Directed by Mario Monicelli "Big Deal on Madonna Street" is a riff on many of the old caper movies most notably "Asphalt Jungle" and "Rififi". It's an amusingly charming film with great colorful characters but the one thing that sets it apart from other comedies is how stunningly well shot it is.
"Big Deal on Madonna Street" was shot by Gianni de Venanzo – who worked often with both Antonioni and Fellini -- and it occasionally has the look of many of the best film noirs of the 1940's and 50's. Made in 1958, the film still has one foot rooted in Italian neorealism, which often showcased poor working class people and their financial hardships after World War Two. This particular film takes a comedic, slapstick look at petty thieves who try to carry out the perfect heist but have trouble getting into the building they want to rob - let alone getting into the safe.
The characters are all inept ex-cons and include -- among others -- Peppe (Vittorio Gassman) a big boxer with a glass jaw, Tiberio (Marcello Mastioianni) who's taking care of his baby since his wife has been imprisoned, Ferribotte (Tiberio Murgia) the hot headed Sicilian who keeps his beautiful sister locked at home and Capanelle (Carlo Pisacane) a toothless old man who seems to be more on the hunt for food than for money.
Even if you don't think much of the comedy you can at least marvel at the quality of the transfer. The digital transfer was done from a 35mm composite fine-grain master and is presented in its original aspect ratio of 1:33 to 1. The blacks are dark and rich, the contrasts are consistently strong throughout. And, since it is full screen, there is very little edge enhancement. There are numerous deep focus shots (recalling a "Citizen Kane" influence) and film noir lighting – most notably in chapters 5, 14 and 21. Occasionally, compression artifact can be detected, especially in scenes where stairs are shown but it's not too bad. There are some white specks and dirt throughout the print but only the beginning of chapter 19 is it really noticeable. Subtitles are white but easy to read.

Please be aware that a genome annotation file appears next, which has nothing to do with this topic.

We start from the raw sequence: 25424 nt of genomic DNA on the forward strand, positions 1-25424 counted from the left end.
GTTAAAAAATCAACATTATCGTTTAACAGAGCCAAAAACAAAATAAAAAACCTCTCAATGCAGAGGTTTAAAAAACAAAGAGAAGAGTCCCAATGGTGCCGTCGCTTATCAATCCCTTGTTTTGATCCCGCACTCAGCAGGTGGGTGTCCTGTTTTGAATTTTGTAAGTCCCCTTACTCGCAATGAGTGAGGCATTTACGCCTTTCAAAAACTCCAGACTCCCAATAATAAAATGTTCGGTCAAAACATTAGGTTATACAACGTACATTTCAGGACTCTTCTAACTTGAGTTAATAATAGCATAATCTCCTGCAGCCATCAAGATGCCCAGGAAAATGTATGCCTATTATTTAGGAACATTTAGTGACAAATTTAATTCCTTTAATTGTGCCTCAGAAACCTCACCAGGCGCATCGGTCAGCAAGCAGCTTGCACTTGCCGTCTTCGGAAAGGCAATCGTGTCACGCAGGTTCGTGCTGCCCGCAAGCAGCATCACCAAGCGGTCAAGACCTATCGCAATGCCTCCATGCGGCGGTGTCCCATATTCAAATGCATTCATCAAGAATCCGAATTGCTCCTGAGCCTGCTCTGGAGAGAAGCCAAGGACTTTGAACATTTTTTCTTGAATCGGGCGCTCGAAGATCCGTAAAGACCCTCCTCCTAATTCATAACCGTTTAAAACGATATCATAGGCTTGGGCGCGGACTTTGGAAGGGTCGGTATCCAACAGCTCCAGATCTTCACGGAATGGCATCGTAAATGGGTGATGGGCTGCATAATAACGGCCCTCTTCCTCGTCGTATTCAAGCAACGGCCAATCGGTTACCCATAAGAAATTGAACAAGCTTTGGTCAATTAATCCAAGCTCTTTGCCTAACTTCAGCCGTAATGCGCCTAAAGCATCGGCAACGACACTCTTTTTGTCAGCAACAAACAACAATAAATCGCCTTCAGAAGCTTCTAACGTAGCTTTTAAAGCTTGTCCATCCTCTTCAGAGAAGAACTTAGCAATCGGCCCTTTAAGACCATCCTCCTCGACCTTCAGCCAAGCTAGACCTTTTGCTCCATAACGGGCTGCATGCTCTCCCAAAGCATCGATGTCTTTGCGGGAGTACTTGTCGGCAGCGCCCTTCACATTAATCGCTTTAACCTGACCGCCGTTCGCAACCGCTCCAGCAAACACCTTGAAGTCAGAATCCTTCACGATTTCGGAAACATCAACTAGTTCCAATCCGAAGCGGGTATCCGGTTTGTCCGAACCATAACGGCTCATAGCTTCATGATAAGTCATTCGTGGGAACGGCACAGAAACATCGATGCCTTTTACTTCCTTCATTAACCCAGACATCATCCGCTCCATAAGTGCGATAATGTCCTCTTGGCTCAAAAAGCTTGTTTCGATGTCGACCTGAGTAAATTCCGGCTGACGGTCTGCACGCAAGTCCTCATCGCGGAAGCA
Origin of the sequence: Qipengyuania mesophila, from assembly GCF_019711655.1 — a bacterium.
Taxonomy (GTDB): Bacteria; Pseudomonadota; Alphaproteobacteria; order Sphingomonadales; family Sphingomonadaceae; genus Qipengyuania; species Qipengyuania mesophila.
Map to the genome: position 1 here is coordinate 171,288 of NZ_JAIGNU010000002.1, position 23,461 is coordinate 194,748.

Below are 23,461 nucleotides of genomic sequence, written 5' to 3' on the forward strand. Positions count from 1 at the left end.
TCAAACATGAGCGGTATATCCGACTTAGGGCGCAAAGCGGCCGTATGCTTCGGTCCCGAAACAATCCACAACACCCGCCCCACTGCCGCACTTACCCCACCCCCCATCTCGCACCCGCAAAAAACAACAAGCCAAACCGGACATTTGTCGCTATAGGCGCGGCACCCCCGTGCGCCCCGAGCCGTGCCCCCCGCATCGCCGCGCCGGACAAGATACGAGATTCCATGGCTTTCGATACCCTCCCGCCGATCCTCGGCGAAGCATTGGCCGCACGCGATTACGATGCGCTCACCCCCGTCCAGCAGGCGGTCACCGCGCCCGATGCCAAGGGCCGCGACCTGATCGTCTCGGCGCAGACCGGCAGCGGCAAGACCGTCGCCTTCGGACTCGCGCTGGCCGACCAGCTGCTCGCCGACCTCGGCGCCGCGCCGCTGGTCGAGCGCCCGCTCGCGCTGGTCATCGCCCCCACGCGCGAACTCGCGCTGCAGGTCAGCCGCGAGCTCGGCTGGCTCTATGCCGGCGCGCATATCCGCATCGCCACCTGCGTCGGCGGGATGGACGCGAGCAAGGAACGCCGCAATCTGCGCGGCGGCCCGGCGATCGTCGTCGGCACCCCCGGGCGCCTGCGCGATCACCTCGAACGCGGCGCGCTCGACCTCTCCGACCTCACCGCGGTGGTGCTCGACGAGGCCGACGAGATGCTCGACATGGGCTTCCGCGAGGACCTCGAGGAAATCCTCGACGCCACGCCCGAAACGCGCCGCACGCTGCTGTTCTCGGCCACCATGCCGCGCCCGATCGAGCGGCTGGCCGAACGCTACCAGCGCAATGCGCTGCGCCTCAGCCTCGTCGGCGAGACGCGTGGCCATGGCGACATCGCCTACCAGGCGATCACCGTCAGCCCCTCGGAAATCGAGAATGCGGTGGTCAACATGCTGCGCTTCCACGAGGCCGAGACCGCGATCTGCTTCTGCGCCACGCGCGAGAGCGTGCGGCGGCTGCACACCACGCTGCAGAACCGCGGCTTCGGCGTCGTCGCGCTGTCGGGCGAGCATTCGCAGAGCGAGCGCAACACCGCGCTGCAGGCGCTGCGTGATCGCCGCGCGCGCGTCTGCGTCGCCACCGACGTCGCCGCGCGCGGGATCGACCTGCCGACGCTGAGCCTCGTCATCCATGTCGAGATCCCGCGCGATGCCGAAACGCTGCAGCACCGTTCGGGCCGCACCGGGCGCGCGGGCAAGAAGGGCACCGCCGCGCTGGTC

The film has a good urban jazz score that sounds pretty good considering it is presented monaural. All of it too is in dubbed Italian (which was common for Italian films in that period) so it will only bother those who speak Italian.
The only significant extra is a vintage trailer that played pretty well in its day since it helped make the film a great success. The print on the trailer looks poor with little definition or contrast. If anything, the trailer can be used to compare the print before and after the restoration. There is also a short essay by Bruce Eder on the inside of the jacket cover. The film is 106 minutes and there are 25 chapters and as with all Criterion releases it is enhanced for 16 x 9 televisions.
Big Deal on Madonna Street should be seen by anyone who can appreciate the unique combination of noir lighting with Italian comedy. I saw the film a year ago on a bad video copy and didn't think much of it but seeing the Criterion Collections print I found it a much better film and one I look forward to seeing again.